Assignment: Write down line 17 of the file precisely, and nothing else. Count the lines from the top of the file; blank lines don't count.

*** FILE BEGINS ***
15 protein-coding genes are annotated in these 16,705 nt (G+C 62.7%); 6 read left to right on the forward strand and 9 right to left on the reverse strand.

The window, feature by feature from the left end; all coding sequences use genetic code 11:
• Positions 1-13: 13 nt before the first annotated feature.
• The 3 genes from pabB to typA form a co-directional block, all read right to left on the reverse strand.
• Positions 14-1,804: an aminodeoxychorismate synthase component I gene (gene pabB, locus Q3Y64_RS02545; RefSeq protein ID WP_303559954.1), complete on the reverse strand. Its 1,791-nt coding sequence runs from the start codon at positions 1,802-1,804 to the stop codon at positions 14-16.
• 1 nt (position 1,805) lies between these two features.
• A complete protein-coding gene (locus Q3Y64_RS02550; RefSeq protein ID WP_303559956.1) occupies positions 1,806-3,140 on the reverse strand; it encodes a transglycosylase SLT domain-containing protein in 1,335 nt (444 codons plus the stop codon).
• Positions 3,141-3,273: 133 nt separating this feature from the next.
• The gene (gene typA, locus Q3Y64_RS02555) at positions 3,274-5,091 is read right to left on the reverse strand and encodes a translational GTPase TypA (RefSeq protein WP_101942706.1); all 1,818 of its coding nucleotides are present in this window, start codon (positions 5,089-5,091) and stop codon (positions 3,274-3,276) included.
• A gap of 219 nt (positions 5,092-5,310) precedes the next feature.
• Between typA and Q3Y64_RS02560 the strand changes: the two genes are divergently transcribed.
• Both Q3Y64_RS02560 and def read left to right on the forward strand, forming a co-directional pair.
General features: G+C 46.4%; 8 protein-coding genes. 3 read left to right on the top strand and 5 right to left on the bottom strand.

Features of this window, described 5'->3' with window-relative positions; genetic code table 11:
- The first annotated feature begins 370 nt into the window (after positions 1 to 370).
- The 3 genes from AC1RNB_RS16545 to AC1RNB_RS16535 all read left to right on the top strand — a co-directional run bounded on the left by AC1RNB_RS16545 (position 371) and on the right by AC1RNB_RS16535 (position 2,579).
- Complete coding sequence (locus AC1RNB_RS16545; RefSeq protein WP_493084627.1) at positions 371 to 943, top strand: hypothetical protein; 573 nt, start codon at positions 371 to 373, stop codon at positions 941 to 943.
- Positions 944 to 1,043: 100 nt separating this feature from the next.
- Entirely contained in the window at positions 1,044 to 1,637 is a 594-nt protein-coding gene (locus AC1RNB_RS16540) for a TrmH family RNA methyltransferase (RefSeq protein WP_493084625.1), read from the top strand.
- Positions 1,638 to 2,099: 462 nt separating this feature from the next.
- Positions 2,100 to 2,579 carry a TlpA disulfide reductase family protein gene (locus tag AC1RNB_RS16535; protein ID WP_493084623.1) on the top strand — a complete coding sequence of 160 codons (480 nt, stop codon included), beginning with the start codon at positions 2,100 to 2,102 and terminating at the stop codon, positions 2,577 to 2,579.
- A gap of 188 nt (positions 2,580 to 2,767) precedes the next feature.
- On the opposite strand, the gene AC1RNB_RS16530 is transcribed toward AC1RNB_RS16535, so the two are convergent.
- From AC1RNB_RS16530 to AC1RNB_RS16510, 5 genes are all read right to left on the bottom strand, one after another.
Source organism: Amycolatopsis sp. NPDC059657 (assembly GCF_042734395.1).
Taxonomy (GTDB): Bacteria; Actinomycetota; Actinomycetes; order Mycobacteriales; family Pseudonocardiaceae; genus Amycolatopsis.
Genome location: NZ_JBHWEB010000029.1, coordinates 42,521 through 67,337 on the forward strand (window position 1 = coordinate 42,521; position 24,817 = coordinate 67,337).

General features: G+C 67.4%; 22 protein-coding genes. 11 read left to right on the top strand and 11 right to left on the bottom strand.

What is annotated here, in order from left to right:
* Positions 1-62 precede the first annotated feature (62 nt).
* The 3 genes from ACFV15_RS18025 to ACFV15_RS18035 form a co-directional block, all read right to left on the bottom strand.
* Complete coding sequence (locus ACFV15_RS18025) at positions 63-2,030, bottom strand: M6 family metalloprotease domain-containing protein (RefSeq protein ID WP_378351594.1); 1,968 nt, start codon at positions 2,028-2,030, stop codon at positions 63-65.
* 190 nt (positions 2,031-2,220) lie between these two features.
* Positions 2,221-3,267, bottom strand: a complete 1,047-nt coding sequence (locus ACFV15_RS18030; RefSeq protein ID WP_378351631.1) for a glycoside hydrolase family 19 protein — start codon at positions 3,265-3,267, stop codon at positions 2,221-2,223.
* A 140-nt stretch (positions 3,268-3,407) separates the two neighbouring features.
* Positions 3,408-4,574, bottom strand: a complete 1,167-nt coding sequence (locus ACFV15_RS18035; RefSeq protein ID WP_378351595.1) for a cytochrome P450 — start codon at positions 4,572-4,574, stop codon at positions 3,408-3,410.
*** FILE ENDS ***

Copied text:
- Complete coding sequence (locus AC1RNB_RS16545; RefSeq protein WP_493084627.1) at positions 371 to 943, top strand: hypothetical protein; 573 nt, start codon at positions 371 to 373, stop codon at positions 941 to 943.